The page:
TIGHTENING THE THREADS revolves around Australian Sarah Byrne who now lives on the coast of Maine. Why did she leave Australia? She’s kept it a secret until now, not even telling her best friend, Angie Curtis. But now she’s going to share her secret, setting off a cascade of other shared secrets … and two murders.
Susan Van Kirk
My first Endurance mystery, Three May Keep a Secret, came out in 2014 to great reviews and excellent sales. Then my publisher held my second mystery in the series, Marry in Haste, for a full two years. What could I do? I was worried about losing my readers since I was writing a series. I decided to write a novella in between, but I would self-publish it as an e-book and make some unique decisions. The title I chose was The Locket: From the Casebook of TJ Sweeney.
“Just sneaky-weaky over here and hold this, Francis,” Armand said. Of course, he said it in French because he speaks no English except Hello, Francis, which is how he greets me when I arrive at the studio in the morning. And also if I have stayed over and gotten up early, which I always do, to make a pot of coffee first thing. Hello, Francis, he says, and pats me on the bum and giggles, because he’s a right old queen. But nice, I have to say nice, and as I’ve written more than once to Nan, an excellent teacher.”
Michael Paul Michaud
I want to thank B.K. Stevens for inviting me to take part in her innovative blog series “The First Two Pages.” My entry will actually examine the first 877 words of THE INTROVERT – the entire first chapter – allowing me to analyze not only the opening of the book, but also the close of the first act. Let’s get right to it…
“Sir, I’m afraid we require a second form of identification before we can proceed. If you’d like to come back another time, perhaps?”
She was still smiling, but now the smile was waning.
The Introvert begins with a seemingly innocent exchange between a woman and a man. Neither is named, which is a hint of what’s to come, not only in the opening chapter, but throughout the novella. I wanted the focus to be on the characters’ actions and personalities, and to not influence the readers’ perceptions by foisting a name on them. It is also consistent with the sparse nature of the cover, and with isolation/anonymity generally.
First of all, thanks to B.K. Stevens for offering us a spot on this blog. Analyzing the beginning pages is a great opportunity to introduce readers to a new adventure, new characters, and new settings. Our Eliza Doolittle/ Henry Higgins mystery series differs from many others as it features two famous literary characters. Of course, other authors have also turned literary characters into amateur sleuths. A short list would include Sherlock Holmes, Mrs. Hudson, Mr. and Mrs. Darcy, and Jane Eyre. Since both of us loved George Bernard Shaw’s Pygmalion, as well as the film My Fair Lady starring Audrey Hepburn and Rex Harrison, we chose to transform the charming and clever Eliza Doolittle and the irascible Professor Higgins into a sleuthing duo. If you haven’t read the play, or seen the musical, you’ve missed out on clever, sparkling dialogue, social conventions being turned on their ear, and Shaw’s sharp attitude regarding the battle of the sexes.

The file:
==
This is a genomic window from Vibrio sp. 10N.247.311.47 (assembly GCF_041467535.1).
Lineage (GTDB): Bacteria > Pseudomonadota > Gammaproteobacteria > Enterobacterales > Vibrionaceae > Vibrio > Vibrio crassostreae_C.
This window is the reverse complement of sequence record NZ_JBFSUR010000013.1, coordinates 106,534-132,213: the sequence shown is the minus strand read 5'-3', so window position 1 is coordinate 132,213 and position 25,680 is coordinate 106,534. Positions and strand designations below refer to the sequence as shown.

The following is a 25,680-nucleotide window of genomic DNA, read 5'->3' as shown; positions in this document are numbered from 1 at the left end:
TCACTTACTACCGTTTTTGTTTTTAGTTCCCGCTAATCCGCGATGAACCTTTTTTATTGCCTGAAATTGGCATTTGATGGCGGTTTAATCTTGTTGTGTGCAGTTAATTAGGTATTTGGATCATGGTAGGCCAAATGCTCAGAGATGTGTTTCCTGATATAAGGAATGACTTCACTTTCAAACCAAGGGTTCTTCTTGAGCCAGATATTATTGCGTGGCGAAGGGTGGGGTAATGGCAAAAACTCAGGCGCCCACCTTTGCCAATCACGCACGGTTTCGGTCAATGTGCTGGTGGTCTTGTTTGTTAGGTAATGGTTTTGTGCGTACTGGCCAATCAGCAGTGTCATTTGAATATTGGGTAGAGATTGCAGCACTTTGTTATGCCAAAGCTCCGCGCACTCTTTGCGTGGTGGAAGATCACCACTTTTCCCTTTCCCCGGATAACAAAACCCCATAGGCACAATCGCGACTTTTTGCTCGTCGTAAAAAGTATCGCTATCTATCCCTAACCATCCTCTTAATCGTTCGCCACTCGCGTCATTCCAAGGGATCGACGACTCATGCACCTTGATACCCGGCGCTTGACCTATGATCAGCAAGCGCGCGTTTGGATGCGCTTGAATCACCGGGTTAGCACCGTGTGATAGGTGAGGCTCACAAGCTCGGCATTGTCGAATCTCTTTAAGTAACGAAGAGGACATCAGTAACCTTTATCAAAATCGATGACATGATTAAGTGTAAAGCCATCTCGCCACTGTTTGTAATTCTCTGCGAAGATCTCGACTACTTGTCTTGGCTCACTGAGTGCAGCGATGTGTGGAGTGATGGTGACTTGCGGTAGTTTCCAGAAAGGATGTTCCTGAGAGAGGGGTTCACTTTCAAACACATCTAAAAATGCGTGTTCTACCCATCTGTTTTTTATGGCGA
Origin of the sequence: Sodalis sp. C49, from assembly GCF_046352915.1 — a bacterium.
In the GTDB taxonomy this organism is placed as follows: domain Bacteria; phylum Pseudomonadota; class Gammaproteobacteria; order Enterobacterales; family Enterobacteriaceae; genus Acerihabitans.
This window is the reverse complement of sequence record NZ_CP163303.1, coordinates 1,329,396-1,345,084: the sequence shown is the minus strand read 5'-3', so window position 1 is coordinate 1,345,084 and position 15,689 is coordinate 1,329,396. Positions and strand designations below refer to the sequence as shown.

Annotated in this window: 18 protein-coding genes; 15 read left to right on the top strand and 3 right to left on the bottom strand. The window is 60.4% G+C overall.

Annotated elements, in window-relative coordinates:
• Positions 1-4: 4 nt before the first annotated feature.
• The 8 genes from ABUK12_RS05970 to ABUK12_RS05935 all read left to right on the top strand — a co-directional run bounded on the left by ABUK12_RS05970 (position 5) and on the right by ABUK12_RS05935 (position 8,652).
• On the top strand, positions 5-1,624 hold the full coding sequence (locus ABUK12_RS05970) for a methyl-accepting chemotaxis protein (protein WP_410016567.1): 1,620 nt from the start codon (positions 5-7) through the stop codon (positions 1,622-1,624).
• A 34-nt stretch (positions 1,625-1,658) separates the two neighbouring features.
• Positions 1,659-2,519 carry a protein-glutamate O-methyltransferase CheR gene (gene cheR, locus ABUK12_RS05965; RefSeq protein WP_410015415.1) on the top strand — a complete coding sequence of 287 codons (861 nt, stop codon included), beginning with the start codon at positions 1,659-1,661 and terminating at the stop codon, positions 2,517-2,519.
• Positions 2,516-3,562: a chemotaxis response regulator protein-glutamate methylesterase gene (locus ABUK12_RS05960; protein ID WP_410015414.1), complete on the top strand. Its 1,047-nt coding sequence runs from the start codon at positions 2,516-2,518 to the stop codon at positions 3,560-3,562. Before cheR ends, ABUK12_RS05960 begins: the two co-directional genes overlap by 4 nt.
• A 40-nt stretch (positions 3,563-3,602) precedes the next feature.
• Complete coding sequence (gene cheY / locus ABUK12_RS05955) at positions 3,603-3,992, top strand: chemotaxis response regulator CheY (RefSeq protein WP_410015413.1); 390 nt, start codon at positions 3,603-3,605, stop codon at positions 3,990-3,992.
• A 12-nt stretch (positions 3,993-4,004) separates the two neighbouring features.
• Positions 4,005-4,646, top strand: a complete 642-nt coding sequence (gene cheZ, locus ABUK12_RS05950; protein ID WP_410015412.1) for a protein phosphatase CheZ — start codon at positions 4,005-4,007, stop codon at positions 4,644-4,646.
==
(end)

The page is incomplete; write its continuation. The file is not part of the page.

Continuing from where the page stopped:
Early on, while A KILLER’S GUIDE TO GOOD WORKS (Henery Press, September 2016), was a WIP, the Prologue was sixteen pages long. Sixteen. Before I turned in the completed draft of the book to the editor, I thought better of a Prologue being that long and cut it in half. When the development report came back, among other tough suggestions to improve the work (including addressing what the publisher felt was the problem of eight separate points of view – imagine!) was their desire to have me ditch the Prologue. Altogether. In a mystery, it’s a really hard thing to eliminate points of view because the writer has pretty much stuffed them with clues, right? But I was game: who was expendable, much as I loved every single one them? Whose clues could I turf to a point of view character I was keeping? At length, I managed to cut the points of view in half. But I held the line on not eliminating the Prologue altogether. I needed it. This friendly confrontation with the editors made me have to think pretty deeply about why that Franciscan friar in Veracruz, 1595, needed to stay.
“The Swap” is a mystery in the Hitchcockian genre of the innocent abroad, the naïve traveler who accidentally puts herself in danger by picking up the wrong suitcase. In this book, my heroine Nicole puts herself in danger by arranging to swap her home in L.A. for the wrong couple in London. The Londoners never arrive in L.A. It soon becomes apparent that they’ve left something very bad behind them.